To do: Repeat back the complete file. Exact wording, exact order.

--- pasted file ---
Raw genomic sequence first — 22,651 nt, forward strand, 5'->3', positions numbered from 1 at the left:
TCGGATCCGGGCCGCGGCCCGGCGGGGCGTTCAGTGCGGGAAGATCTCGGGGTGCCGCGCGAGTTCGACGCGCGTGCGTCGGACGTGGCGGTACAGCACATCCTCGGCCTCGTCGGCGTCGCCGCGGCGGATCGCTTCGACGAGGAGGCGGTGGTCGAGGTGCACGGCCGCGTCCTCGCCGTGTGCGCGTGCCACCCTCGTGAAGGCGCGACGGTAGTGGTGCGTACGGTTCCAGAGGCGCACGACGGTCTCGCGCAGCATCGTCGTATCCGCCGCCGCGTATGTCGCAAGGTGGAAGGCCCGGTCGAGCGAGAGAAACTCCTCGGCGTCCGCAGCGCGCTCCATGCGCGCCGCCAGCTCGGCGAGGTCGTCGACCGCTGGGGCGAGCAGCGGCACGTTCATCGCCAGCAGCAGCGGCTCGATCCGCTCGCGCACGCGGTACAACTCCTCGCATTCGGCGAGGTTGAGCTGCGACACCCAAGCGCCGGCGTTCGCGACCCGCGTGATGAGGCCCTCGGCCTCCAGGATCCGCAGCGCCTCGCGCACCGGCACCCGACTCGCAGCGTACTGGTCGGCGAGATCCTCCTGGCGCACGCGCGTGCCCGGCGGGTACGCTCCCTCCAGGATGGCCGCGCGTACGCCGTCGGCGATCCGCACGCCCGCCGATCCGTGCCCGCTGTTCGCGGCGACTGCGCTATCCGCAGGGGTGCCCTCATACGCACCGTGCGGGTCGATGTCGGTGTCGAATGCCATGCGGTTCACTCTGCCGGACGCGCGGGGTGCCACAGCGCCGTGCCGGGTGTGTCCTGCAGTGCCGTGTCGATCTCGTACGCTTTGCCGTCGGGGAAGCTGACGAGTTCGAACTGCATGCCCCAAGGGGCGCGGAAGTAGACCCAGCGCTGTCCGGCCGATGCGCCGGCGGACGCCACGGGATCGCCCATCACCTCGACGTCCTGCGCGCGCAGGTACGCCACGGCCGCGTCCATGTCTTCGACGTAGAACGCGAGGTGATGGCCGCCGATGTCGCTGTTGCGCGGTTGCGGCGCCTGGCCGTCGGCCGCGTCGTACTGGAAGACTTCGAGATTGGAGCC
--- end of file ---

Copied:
Raw genomic sequence first — 22,651 nt, forward strand, 5'->3', positions numbered from 1 at the left:
TCGGATCCGGGCCGCGGCCCGGCGGGGCGTTCAGTGCGGGAAGATCTCGGGGTGCCGCGCGAGTTCGACGCGCGTGCGTCGGACGTGGCGGTACAGCACATCCTCGGCCTCGTCGGCGTCGCCGCGGCGGATCGCTTCGACGAGGAGGCGGTGGTCGAGGTGCACGGCCGCGTCCTCGCCGTGTGCGCGTGCCACCCTCGTGAAGGCGCGACGGTAGTGGTGCGTACGGTTCCAGAGGCGCACGACGGTCTCGCGCAGCATCGTCGTATCCGCCGCCGCGTATGTCGCAAGGTGGAAGGCCCGGTCGAGCGAGAGAAACTCCTCGGCGTCCGCAGCGCGCTCCATGCGCGCCGCCAGCTCGGCGAGGTCGTCGACCGCTGGGGCGAGCAGCGGCACGTTCATCGCCAGCAGCAGCGGCTCGATCCGCTCGCGCACGCGGTACAACTCCTCGCATTCGGCGAGGTTGAGCTGCGACACCCAAGCGCCGGCGTTCGCGACCCGCGTGATGAGGCCCTCGGCCTCCAGGATCCGCAGCGCCTCGCGCACCGGCACCCGACTCGCAGCGTACTGGTCGGCGAGATCCTCCTGGCGCACGCGCGTGCCCGGCGGGTACGCTCCCTCCAGGATGGCCGCGCGTACGCCGTCGGCGATCCGCACGCCCGCCGATCCGTGCCCGCTGTTCGCGGCGACTGCGCTATCCGCAGGGGTGCCCTCATACGCACCGTGCGGGTCGATGTCGGTGTCGAATGCCATGCGGTTCACTCTGCCGGACGCGCGGGGTGCCACAGCGCCGTGCCGGGTGTGTCCTGCAGTGCCGTGTCGATCTCGTACGCTTTGCCGTCGGGGAAGCTGACGAGTTCGAACTGCATGCCCCAAGGGGCGCGGAAGTAGACCCAGCGCTGTCCGGCCGATGCGCCGGCGGACGCCACGGGATCGCCCATCACCTCGACGTCCTGCGCGCGCAGGTACGCCACGGCCGCGTCCATGTCTTCGACGTAGAACGCGAGGTGATGGCCGCCGATGTCGCTGTTGCGCGGTTGCGGCGCCTGGCCGTCGGCCGCGTCGTACTGGAAGACTTCGAGATTGGAGCC